The latter cohort of administrators and missionaries, and from the third quarter of the 19th century onwards, denied the humanity of Africans and deemed their societies backward. Gradually, modernity in the African imaginary became one with that in the name of which Africans were imperialised and brutalised. Racism-dominated colonial education ultimately extirpated the memory of the earlier African converts to modernity. That very few Nigerians know more about Samuel Ajayi Crowther than that he was “the slave boy who became a bishop” is the ultimate testament to how completely colonial miseducation structured the collective memory of educated Nigerians. Post-independence African scholars are yet to remove this mind block that dissuades them from embracing modernity as a matter of principle, rather than as a matter of expediency. That attitude permeates the continent.
Many of us Africans are afraid of autonomy, the very core of individualism. It is a double-edged sword. When one messes things up, she must take responsibility for her actions. Are Africans so ready? I always marvel at the ability of African leaders to bask in the role of the appointed beggars to the world. They never dream big dreams. They take no big risks. They are always satisfied with the handouts from their erstwhile imperial rulers, forever begging for increases in their pocket money, welfare amounts, call it what you will. Either they have forgotten or, worse still, they never learned how to be subjects and cannot be bothered to acquire the sense of being one. I am glad to report that Ethiopia seems to be bucking this trend.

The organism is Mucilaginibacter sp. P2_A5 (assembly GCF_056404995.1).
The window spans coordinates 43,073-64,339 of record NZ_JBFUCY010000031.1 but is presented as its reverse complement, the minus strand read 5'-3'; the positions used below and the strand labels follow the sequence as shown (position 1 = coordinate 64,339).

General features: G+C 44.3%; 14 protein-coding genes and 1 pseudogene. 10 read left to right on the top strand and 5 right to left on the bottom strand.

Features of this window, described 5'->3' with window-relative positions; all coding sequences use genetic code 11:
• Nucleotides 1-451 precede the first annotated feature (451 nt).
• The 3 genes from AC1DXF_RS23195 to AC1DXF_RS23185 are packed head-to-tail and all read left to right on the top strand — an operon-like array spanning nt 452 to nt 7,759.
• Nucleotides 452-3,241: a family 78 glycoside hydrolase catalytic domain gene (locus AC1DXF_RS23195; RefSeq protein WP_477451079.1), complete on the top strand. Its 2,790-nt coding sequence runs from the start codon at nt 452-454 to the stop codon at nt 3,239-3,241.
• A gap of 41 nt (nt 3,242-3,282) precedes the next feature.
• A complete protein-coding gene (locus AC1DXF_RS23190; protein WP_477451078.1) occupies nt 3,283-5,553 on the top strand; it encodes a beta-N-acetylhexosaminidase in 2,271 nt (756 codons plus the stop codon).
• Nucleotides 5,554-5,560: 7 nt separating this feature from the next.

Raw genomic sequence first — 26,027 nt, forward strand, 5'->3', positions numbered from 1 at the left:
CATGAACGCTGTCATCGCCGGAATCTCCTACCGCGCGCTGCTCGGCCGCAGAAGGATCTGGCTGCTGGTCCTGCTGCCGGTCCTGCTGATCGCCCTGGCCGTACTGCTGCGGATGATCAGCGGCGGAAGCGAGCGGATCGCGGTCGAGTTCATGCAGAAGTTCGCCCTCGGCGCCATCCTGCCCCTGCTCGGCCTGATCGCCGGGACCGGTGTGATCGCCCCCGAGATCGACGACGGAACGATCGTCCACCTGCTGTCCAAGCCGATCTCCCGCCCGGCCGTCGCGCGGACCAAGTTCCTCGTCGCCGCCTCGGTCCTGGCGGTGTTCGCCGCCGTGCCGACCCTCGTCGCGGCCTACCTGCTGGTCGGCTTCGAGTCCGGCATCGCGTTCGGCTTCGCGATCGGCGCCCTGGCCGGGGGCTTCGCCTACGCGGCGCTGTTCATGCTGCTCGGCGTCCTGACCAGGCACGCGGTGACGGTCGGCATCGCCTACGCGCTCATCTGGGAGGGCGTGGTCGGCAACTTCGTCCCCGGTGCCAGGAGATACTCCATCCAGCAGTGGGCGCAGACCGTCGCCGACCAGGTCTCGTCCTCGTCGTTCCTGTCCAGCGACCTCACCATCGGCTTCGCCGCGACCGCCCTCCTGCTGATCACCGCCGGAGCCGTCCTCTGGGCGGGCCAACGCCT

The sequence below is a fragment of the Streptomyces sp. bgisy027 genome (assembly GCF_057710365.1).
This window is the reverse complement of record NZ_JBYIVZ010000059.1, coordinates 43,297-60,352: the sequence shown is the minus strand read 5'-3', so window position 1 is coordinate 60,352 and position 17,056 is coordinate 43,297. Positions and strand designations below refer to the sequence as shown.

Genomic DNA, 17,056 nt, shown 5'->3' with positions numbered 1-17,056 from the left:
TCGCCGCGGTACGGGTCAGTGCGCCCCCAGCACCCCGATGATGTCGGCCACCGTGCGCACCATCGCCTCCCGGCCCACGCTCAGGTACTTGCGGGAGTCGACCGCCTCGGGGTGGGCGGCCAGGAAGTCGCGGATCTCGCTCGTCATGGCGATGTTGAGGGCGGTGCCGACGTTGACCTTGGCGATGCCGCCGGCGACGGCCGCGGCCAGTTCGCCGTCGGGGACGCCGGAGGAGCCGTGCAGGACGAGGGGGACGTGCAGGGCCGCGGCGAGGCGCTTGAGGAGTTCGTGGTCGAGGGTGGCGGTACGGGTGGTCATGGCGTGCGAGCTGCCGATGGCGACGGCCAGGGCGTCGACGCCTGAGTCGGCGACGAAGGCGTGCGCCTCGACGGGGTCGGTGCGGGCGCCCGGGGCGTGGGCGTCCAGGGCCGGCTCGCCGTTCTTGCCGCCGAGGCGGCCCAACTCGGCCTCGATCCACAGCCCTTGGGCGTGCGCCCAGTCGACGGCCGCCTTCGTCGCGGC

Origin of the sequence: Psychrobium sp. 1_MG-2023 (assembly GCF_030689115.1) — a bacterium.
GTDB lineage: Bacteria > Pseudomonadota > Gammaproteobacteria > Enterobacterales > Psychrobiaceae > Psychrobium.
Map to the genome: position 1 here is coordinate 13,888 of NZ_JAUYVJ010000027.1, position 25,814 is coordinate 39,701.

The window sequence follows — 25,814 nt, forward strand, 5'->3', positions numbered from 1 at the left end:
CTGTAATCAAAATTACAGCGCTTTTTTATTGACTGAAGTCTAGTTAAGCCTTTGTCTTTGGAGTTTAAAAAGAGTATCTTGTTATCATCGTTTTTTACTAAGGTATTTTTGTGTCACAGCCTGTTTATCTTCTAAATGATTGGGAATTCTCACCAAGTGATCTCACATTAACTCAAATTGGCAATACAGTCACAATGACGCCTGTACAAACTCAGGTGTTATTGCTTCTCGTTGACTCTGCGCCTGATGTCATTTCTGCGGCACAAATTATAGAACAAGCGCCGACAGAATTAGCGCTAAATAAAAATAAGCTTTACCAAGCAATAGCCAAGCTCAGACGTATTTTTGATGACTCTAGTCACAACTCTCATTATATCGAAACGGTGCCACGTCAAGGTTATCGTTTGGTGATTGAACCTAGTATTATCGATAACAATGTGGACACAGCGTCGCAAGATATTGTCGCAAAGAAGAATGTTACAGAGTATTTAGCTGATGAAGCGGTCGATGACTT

In lieu of autonomy and the risks that it entails, we have persistently embraced the aid model fashioned by colonialism, which denied our basic humanity. It put us on aid, atrophying our subjectivity and weakening us enough that we hardly ever think of solving our problems ourselves without reference to Europe, America and, now, Asia. Our will is bent by our donors; we require their approval for the minutest changes in direction in running the affairs of our so-called sovereign countries. It is a mark of how inured to aid the continent has become that we do not see Africans, especially their intellectuals, thundering against the indignity that comes with our being the appointed mendicants to an increasingly affluent world. Africa’s leaders dutifully troop out to wherever anyone promises us alms.